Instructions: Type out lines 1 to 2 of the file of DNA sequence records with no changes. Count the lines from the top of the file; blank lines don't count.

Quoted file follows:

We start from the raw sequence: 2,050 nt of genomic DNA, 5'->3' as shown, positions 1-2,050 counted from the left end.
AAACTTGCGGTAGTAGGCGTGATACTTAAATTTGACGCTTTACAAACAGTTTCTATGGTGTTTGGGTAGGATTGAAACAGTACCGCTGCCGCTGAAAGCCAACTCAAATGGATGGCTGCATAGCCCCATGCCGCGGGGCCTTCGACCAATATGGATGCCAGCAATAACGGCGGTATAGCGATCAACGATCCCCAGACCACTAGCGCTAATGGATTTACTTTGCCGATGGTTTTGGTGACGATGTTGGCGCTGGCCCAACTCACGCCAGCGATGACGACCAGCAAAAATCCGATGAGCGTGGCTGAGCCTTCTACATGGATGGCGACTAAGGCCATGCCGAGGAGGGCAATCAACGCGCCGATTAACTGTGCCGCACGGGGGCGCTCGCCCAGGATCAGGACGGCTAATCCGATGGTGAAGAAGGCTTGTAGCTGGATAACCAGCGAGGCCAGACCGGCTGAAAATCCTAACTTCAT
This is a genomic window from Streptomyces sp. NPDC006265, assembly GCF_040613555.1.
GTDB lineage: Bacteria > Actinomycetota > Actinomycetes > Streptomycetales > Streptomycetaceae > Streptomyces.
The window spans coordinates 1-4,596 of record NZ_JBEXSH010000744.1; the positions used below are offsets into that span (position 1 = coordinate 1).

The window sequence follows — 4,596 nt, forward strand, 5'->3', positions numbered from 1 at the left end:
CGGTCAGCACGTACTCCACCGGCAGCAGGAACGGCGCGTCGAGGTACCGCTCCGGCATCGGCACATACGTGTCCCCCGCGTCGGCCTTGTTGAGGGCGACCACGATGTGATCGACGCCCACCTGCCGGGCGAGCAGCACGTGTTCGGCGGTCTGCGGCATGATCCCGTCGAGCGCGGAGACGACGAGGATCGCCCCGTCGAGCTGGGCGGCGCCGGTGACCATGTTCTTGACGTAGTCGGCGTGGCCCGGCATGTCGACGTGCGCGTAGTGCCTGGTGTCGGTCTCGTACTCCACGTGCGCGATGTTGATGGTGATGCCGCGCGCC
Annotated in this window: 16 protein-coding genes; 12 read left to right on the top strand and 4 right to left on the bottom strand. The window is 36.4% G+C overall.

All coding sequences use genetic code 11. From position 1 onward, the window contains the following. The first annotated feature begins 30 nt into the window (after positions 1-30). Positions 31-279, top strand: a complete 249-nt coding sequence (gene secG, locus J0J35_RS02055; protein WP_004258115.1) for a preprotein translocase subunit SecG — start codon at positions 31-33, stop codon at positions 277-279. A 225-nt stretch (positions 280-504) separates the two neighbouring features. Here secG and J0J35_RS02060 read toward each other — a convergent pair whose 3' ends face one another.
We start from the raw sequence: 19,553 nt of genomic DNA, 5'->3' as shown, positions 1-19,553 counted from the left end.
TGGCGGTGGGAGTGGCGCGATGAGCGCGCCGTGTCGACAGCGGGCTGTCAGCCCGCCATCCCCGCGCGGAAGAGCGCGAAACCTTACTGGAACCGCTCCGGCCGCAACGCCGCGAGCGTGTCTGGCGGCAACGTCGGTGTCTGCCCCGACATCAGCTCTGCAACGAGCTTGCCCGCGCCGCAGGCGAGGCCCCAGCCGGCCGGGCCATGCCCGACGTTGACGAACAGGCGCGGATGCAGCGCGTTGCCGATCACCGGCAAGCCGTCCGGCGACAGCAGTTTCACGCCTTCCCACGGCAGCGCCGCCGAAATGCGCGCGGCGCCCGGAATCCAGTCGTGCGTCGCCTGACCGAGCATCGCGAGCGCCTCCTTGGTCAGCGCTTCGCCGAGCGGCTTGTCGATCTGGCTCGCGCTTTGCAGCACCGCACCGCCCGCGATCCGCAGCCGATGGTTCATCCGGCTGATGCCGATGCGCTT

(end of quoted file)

We start from the raw sequence: 2,050 nt of genomic DNA, 5'->3' as shown, positions 1-2,050 counted from the left end.
AAACTTGCGGTAGTAGGCGTGATACTTAAATTTGACGCTTTACAAACAGTTTCTATGGTGTTTGGGTAGGATTGAAACAGTACCGCTGCCGCTGAAAGCCAACTCAAATGGATGGCTGCATAGCCCCATGCCGCGGGGCCTTCGACCAATATGGATGCCAGCAATAACGGCGGTATAGCGATCAACGATCCCCAGACCACTAGCGCTAATGGATTTACTTTGCCGATGGTTTTGGTGACGATGTTGGCGCTGGCCCAACTCACGCCAGCGATGACGACCAGCAAAAATCCGATGAGCGTGGCTGAGCCTTCTACATGGATGGCGACTAAGGCCATGCCGAGGAGGGCAATCAACGCGCCGATTAACTGTGCCGCACGGGGGCGCTCGCCCAGGATCAGGACGGCTAATCCGATGGTGAAGAAGGCTTGTAGCTGGATAACCAGCGAGGCCAGACCGGCTGAAAATCCTAACTTCAT